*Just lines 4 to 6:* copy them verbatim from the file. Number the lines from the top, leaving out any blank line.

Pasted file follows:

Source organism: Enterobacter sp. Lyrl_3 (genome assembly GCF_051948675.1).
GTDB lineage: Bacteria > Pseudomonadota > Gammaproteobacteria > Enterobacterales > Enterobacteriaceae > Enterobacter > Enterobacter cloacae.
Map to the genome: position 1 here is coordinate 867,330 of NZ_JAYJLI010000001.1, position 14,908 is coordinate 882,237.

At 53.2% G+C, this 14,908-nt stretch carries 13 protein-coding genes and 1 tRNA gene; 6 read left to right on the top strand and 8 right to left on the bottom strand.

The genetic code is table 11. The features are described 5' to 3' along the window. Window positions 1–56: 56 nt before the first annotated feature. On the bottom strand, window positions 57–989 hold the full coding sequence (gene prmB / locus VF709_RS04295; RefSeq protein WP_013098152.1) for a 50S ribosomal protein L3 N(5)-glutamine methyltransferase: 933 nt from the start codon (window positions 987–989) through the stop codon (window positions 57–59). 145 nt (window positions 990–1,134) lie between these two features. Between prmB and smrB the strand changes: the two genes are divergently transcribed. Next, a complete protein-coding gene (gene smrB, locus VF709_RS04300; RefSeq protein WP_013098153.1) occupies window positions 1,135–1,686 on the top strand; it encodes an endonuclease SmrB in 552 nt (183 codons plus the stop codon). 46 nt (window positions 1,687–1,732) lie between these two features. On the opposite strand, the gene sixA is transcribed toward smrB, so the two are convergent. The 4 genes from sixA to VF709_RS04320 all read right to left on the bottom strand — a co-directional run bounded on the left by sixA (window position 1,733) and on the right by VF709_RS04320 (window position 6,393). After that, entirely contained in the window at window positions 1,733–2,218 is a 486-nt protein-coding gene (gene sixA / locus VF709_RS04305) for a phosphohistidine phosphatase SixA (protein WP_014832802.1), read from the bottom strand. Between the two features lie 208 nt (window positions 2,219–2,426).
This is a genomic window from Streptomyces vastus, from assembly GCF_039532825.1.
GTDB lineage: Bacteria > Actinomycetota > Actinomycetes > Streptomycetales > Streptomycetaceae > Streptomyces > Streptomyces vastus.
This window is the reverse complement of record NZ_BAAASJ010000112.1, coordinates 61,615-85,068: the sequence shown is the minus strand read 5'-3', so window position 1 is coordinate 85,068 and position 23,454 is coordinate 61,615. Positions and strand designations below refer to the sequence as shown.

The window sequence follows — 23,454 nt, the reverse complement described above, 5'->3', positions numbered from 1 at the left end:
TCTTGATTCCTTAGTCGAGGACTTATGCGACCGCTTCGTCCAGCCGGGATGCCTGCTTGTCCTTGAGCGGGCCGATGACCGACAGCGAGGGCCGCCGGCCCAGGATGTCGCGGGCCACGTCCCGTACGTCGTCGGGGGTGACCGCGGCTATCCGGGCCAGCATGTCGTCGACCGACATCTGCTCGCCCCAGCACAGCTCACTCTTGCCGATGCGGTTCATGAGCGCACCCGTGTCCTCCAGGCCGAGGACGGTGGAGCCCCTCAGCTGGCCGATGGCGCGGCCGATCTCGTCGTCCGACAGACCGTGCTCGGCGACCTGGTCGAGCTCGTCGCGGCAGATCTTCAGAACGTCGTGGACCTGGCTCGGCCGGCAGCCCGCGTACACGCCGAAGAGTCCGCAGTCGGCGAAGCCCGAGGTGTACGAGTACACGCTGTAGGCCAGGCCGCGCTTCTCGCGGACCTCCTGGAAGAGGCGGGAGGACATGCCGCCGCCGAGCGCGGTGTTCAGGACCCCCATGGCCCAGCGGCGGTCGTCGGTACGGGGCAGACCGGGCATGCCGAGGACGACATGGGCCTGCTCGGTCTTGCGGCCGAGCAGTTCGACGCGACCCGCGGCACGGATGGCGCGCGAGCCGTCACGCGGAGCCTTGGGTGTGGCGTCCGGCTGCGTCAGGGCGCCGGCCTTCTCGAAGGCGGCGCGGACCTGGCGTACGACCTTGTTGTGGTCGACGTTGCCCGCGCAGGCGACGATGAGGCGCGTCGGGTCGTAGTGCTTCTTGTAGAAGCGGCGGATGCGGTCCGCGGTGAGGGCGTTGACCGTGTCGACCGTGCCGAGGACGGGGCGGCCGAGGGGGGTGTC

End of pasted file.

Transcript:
At 53.2% G+C, this 14,908-nt stretch carries 13 protein-coding genes and 1 tRNA gene; 6 read left to right on the top strand and 8 right to left on the bottom strand.

The genetic code is table 11. The features are described 5' to 3' along the window. Window positions 1–56: 56 nt before the first annotated feature. On the bottom strand, window positions 57–989 hold the full coding sequence (gene prmB / locus VF709_RS04295; RefSeq protein WP_013098152.1) for a 50S ribosomal protein L3 N(5)-glutamine methyltransferase: 933 nt from the start codon (window positions 987–989) through the stop codon (window positions 57–59). 145 nt (window positions 990–1,134) lie between these two features. Between prmB and smrB the strand changes: the two genes are divergently transcribed. Next, a complete protein-coding gene (gene smrB, locus VF709_RS04300; RefSeq protein WP_013098153.1) occupies window positions 1,135–1,686 on the top strand; it encodes an endonuclease SmrB in 552 nt (183 codons plus the stop codon). 46 nt (window positions 1,687–1,732) lie between these two features. On the opposite strand, the gene sixA is transcribed toward smrB, so the two are convergent. The 4 genes from sixA to VF709_RS04320 all read right to left on the bottom strand — a co-directional run bounded on the left by sixA (window position 1,733) and on the right by VF709_RS04320 (window position 6,393). After that, entirely contained in the window at window positions 1,733–2,218 is a 486-nt protein-coding gene (gene sixA / locus VF709_RS04305) for a phosphohistidine phosphatase SixA (protein WP_014832802.1), read from the bottom strand. Between the two features lie 208 nt (window positions 2,219–2,426).
This is a genomic window from Streptomyces vastus, from assembly GCF_039532825.1.